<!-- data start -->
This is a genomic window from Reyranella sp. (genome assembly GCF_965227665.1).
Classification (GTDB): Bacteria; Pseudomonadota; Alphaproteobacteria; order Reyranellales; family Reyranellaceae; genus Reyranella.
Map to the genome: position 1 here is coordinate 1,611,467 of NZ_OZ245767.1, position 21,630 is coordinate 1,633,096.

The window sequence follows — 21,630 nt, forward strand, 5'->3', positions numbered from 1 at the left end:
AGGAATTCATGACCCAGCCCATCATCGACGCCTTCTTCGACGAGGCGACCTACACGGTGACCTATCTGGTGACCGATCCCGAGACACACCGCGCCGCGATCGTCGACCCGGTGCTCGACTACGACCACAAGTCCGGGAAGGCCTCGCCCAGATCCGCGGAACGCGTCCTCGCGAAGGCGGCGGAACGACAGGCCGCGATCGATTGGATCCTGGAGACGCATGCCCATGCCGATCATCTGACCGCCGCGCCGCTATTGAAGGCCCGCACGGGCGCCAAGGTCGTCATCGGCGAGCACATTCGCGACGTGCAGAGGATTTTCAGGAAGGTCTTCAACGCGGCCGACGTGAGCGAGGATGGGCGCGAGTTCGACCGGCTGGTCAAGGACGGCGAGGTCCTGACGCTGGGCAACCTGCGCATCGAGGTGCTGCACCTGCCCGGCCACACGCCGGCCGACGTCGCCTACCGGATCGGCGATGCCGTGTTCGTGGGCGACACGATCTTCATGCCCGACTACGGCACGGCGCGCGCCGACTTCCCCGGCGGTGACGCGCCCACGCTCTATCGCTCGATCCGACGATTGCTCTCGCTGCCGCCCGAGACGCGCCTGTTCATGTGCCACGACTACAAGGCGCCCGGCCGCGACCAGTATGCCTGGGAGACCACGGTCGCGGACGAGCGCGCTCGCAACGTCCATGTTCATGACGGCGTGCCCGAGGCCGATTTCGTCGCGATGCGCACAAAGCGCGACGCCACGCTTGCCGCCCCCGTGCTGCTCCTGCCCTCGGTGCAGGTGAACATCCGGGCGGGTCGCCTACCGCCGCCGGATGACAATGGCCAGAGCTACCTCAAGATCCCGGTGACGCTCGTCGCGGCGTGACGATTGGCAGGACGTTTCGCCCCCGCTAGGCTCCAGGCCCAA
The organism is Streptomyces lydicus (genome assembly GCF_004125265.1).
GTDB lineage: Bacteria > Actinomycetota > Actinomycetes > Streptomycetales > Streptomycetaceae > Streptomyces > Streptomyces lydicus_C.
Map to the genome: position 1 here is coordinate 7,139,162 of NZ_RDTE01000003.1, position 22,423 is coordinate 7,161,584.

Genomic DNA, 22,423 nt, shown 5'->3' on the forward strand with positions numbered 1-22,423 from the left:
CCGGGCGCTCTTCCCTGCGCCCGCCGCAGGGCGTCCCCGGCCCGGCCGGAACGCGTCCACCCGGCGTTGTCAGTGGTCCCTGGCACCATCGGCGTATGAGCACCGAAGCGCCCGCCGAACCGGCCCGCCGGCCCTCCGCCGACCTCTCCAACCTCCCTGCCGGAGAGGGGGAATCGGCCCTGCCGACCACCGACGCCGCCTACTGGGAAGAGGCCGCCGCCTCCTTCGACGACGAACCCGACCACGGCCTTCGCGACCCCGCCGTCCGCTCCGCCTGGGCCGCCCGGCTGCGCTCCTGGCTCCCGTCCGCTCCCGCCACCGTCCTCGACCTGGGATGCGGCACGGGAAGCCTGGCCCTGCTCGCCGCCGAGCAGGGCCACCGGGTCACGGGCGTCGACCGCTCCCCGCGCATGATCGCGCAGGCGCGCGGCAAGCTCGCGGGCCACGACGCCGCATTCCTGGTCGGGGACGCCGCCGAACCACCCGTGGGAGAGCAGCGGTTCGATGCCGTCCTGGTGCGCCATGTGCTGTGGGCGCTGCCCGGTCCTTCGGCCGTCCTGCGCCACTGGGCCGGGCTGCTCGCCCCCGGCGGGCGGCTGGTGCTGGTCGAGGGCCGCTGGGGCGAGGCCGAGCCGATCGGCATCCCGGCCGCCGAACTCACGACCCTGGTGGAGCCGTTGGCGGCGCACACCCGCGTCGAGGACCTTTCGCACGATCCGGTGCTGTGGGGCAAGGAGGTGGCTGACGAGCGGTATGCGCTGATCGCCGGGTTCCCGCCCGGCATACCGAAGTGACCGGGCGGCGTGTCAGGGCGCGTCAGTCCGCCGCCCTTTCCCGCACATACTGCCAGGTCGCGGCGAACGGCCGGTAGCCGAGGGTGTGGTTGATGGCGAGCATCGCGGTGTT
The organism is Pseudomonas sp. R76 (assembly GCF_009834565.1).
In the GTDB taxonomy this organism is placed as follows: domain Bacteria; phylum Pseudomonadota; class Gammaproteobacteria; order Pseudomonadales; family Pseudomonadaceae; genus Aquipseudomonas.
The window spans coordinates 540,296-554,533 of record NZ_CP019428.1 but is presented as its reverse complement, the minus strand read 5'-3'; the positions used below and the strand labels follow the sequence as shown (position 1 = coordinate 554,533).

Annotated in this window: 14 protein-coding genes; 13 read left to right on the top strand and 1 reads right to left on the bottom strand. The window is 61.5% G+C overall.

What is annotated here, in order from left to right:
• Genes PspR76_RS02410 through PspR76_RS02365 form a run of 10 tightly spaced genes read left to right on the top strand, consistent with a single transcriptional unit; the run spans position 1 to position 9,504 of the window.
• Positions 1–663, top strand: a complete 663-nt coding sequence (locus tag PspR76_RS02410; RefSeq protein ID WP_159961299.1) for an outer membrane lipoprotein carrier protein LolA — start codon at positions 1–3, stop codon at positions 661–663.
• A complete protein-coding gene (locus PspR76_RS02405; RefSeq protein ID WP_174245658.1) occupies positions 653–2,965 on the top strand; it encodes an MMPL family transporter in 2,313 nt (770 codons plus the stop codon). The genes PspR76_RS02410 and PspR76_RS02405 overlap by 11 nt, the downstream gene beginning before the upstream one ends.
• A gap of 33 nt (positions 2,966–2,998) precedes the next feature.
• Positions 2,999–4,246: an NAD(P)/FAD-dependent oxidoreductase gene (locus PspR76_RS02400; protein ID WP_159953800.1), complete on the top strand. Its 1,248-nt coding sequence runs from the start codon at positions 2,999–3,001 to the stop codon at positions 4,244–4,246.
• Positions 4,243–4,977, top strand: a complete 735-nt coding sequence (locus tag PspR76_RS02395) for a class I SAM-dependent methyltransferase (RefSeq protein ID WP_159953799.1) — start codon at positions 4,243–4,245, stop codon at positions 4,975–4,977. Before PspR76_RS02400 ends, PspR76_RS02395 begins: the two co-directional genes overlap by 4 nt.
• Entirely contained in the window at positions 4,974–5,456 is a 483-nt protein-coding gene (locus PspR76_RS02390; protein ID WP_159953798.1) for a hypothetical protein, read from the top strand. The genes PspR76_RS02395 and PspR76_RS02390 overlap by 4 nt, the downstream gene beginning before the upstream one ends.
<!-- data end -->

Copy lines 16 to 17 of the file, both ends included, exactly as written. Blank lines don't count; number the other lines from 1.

• Genes PspR76_RS02410 through PspR76_RS02365 form a run of 10 tightly spaced genes read left to right on the top strand, consistent with a single transcriptional unit; the run spans position 1 to position 9,504 of the window.
• Positions 1–663, top strand: a complete 663-nt coding sequence (locus tag PspR76_RS02410; RefSeq protein ID WP_159961299.1) for an outer membrane lipoprotein carrier protein LolA — start codon at positions 1–3, stop codon at positions 661–663.